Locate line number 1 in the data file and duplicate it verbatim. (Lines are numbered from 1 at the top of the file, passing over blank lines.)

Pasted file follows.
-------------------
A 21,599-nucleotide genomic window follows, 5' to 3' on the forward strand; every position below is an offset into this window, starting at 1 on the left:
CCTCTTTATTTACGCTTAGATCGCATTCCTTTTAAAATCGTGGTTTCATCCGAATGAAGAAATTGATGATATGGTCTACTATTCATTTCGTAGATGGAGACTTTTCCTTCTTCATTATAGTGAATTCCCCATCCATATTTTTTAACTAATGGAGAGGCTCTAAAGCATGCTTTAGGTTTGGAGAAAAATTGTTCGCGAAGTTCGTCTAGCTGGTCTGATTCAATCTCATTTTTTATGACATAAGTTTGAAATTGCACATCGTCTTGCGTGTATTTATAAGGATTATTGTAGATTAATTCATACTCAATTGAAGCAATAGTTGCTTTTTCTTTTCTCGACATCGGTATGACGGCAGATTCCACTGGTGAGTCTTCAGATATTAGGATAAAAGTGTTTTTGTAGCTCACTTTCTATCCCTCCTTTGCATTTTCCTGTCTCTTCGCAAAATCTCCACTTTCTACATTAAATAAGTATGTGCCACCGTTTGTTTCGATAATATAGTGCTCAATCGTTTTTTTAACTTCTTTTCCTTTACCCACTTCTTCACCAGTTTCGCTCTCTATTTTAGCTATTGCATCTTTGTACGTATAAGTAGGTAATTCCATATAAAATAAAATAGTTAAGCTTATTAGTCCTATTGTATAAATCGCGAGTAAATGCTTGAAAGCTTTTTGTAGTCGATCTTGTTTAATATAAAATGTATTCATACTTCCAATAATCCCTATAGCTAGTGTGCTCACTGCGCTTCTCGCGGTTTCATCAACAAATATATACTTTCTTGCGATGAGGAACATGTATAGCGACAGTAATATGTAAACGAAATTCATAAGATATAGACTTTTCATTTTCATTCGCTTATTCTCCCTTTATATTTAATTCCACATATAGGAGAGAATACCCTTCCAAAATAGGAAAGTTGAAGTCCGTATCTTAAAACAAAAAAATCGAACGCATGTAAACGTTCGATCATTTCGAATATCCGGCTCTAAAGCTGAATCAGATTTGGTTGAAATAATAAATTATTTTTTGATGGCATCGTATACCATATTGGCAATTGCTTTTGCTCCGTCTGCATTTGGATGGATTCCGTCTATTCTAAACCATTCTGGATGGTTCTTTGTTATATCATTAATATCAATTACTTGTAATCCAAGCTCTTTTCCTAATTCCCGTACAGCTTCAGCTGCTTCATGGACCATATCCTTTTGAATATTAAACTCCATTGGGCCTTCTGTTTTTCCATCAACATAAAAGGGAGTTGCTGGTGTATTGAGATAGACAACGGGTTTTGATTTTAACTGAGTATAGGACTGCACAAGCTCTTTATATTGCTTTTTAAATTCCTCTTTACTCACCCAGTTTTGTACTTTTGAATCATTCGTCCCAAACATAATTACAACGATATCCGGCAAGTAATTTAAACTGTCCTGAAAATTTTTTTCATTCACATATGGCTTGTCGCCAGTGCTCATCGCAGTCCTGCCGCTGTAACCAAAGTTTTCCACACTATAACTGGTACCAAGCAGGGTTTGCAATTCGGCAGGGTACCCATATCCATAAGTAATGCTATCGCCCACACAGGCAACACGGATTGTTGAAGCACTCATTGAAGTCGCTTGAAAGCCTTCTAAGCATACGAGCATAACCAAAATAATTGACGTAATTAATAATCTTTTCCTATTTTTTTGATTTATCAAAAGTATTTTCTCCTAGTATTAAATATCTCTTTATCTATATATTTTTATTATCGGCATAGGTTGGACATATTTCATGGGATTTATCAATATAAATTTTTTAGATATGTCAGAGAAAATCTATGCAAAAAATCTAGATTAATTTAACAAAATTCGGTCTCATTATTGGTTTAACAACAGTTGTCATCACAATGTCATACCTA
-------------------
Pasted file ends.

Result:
A 21,599-nucleotide genomic window follows, 5' to 3' on the forward strand; every position below is an offset into this window, starting at 1 on the left: